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Budget Update and A Call to Action: Please Help us Fight to Restore and Preserve Millions in Lost State Aid

Budget Update and A Call to Action:

Please Help us Fight to Restore and Preserve Millions in Lost State Aid

March 14, 2019

Dear Parents and Guardians,

Over the past few months there has been much attention throughout the state on the impact of last year's adopted school funding law. As we explained last year, the Jackson School District lost $1.35 million in state aid for the current budget. We were just notified last week that we are losing an additional $2.2 million in aid for the coming school year. Over the next seven years, this new funding law, known as S2, threatens to cost the district more than $17 million in deserved state aid.

If this multi-year loss continues, it will have a devastating impact on the programs and services we offer to our students. I have been visiting our school faculty meetings and spending time with parents at various Parent Teacher Group meetings and “Coffee with the Principal”’ sessions to inform our community about what is happening. Our district is involved in a class action lawsuit alongside other districts in the area and we have been at the forefront of lobbying and communication efforts with lawmakers (e.g. rally at the statehouse last week).

This letter is to share some of the newest information about what is ahead, to walk you through the upcoming district budget process, and to let you know how you can help us in our fight for the funding our children deserve.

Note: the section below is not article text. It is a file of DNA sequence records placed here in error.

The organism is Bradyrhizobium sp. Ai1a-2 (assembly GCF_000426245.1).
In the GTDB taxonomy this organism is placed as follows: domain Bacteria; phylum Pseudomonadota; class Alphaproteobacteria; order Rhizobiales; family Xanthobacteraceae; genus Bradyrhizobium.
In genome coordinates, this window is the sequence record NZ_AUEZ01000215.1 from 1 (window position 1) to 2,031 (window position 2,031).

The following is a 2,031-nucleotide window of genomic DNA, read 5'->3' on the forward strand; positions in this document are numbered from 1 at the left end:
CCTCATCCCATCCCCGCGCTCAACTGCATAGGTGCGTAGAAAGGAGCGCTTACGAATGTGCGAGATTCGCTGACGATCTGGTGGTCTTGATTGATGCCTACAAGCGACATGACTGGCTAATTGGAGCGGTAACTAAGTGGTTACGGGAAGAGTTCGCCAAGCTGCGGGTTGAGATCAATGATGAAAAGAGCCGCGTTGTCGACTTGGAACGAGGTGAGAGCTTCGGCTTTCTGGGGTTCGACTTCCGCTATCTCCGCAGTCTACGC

For the full background and a detailed timeline of our efforts, please select the image below or visit the Advocating for Our Students page on our district website.

Sign asking for help advocating for students


This site includes detailed information on how you can contact our legislators, Senate and Assembly leaders and the Commissioner of Education.

We are asking all of our families to ADVOCATE for our children by contacting these officials to EXPLAIN how these cuts will impact our children.

Below is some key information about what lies ahead:

  • Last year we lost $1.35 million in aid for the 2018-2019 school year and we had expected to lose the same amount of aid for the budget we are preparing now for the 2019-2020 school year. We found out last week that we are now losing $2.2 million in aid - which is much worse than we expected.
  • In order to introduce a budget with this reduced aid, the board and administrative team have been working to reduce expenses presented during our recent public “Building a Budget’’ sessions. To view those presentations, please visit the Budget and Financial Information Page of the district website.
  • We will introduce a Tentative Budget at our Board of Education meeting on Tuesday, March 19 at 6:30 p.m. in the administration building. This is not a final budget, but we must introduce at least a tentative plan in accordance with the Department of Education’s budget calendar.
  • We will continue to refine the budget for the next six weeks until the Public Hearing on the Proposed Budget on Tuesday, April 30 at 6:30 p.m. in the Fine Arts Center of Jackson Memorial High School. The full budget will be presented in public and any member of the public is welcome to speak or ask questions. 
  • As we work on the budget for the next six weeks, to make up for the lost aid, we are considering limiting facilities improvements, eliminating new hires to replace retiring staff, making across-the-board reductions to school-based supply budgets, and cancelling the curriculum updates we had planned for social studies and literacy. We will be able to share more specifics at the budget hearing as we finalize a plan.